The way on along the cliff was sort of blocked by a site belonging to Qinetiq, as the old Defence Research Agency is now named. I say ‘sort of’ because a large sign warned that anyone traversing the maybe one metre gap between the site and the cliff edge would be doing so without permission, at great risk and liable for whatever befell them.
For all that my fear of heights had still failed to catch me up from the previous day, I chose to walk around the landward side. It was only a small site and I was soon able to rejoin the cliff and see this:
And, looking back slightly, this:
The path took me past Southwell Business Park and up past the village of Weston, taking me past the privately owned Blacknor Fort and a rather magnificent shire horse who was being cooed over by a German woman and paying her no attention whatsoever. The German woman’s companion, who was failing to move her on past the horse, looked about ready to follow the horse’s example and just leave her to it.
I was now approaching the northern end of the path and could see the Portland settlement of Chiswell (pronounced either ‘chisel’ or ‘chesil’ as in the beach).
Tout Quarry Sculpture Park
Almost before I knew it I was approaching the end of my tour of Portland’s cliffs. Soon enough I was faced with a choice, walk back around to the top of Old Hill or make my way down into Chiswell. A brief detour to look at some standing stones in the Tout Quarry Sculpture Park delayed my decision.
Cove House Inn
I picked my way carefully down the path until it finally dumped me on a promenade by Chesil Beach. This handily led me directly onto the Cove House Inn, which furnished me with a nice cold gin and tonic. I sat there for a bit, resting my feet and marvelling that the man on the next table didn’t simply strangle his two children (the rest of the pub would have cheered).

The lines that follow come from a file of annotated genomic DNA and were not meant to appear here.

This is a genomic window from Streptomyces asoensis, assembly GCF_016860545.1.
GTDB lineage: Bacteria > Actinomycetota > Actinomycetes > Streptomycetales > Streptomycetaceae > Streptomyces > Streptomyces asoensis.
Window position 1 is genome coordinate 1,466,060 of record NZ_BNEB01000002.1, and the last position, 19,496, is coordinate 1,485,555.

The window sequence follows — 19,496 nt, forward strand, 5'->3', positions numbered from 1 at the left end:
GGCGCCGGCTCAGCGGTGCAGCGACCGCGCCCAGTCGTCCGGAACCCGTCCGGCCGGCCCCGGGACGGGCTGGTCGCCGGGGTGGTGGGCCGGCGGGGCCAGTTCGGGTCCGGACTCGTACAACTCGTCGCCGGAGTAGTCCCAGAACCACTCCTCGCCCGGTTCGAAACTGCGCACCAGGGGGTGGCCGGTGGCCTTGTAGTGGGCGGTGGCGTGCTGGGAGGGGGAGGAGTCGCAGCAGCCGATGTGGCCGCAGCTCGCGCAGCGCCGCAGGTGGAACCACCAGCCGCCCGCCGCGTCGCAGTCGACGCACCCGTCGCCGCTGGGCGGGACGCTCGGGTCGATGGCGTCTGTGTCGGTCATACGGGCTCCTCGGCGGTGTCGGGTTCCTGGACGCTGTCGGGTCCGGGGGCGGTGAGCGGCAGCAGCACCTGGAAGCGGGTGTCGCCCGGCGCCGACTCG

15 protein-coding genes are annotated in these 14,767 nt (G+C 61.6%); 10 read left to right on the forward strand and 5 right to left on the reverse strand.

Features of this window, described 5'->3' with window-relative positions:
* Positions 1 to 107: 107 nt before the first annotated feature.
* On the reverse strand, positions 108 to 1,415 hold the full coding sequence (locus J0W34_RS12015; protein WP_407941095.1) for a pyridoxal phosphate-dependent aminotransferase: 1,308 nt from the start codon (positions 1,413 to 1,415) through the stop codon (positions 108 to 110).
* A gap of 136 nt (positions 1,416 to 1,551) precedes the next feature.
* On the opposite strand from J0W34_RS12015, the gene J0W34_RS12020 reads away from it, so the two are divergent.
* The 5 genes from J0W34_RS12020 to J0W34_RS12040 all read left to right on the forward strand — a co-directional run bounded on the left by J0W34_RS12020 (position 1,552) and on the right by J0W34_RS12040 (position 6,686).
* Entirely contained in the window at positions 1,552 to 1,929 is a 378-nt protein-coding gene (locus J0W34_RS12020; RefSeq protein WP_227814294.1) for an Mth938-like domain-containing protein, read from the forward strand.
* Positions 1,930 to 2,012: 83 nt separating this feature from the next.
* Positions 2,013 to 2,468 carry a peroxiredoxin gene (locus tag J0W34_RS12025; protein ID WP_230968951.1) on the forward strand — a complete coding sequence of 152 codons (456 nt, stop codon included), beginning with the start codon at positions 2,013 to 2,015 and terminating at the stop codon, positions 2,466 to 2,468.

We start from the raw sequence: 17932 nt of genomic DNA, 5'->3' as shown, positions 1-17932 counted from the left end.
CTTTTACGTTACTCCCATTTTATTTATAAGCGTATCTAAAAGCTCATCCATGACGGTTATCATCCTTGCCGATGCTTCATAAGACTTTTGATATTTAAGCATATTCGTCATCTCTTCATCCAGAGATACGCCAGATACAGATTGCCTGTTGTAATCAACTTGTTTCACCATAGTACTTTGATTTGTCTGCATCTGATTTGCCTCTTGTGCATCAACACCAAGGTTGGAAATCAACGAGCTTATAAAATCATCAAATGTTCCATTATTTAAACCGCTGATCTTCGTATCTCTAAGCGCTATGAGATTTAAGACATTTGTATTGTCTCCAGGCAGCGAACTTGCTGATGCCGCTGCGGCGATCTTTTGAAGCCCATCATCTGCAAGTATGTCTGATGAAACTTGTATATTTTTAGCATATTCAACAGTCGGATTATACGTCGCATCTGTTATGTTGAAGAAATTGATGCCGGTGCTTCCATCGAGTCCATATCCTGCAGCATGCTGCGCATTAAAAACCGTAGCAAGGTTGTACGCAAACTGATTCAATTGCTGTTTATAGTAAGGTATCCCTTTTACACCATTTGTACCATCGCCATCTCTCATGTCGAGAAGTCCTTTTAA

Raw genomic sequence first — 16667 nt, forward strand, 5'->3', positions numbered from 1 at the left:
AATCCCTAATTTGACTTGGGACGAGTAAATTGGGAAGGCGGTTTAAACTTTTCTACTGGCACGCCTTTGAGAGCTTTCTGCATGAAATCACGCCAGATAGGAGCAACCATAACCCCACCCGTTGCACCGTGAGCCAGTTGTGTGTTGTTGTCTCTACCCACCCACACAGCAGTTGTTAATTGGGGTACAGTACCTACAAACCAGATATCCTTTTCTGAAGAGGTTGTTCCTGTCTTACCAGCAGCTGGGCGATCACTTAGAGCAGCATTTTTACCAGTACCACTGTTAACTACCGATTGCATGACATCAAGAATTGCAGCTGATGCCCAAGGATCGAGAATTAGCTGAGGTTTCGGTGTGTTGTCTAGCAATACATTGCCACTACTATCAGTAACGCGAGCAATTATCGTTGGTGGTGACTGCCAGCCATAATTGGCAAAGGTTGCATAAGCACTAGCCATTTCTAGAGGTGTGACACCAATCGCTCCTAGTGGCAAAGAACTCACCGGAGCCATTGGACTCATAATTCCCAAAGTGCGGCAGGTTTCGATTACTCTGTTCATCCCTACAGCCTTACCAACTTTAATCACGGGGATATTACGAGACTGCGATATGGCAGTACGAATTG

Mirth and Missiles
When my feet were sufficiently rested, I left the pub, heading down a Chiswell side street in which I was almost struck by a handful of stones flying through the air. I looked about, startled, and the Chiswell resident removing stones from his garden looked back at me in surprise.
‘I wasn’t aiming at you,’ he said in proper West Country tones. I agreed that was just as well because he missed me. ‘I did?’ he said, ‘damn.’
And, having defused the moment with humour, we went our separate ways.
Back to Great Britain
The Finishing Steps
A bit of dull roadside walking followed as the path accompanied the A354 beside Chesil Beach, at least until it was rejoined by the old railway track, permitting me to retrace my steps back to Ferry Bridge.
A slow plod back up the Rodwell Trail later, I found myself an ice cream, splashed about in the sea and caught my train home to London.
Counting the Miles
All in all, counting both perambulations of the Rodwell Trail plus my initial wander down the Esplanade, I walked 17 miles on Sunday. But only 11½ of them count towards the total from Gravesend.
This time: 11½ miles
Total since Gravesend: 411½ miles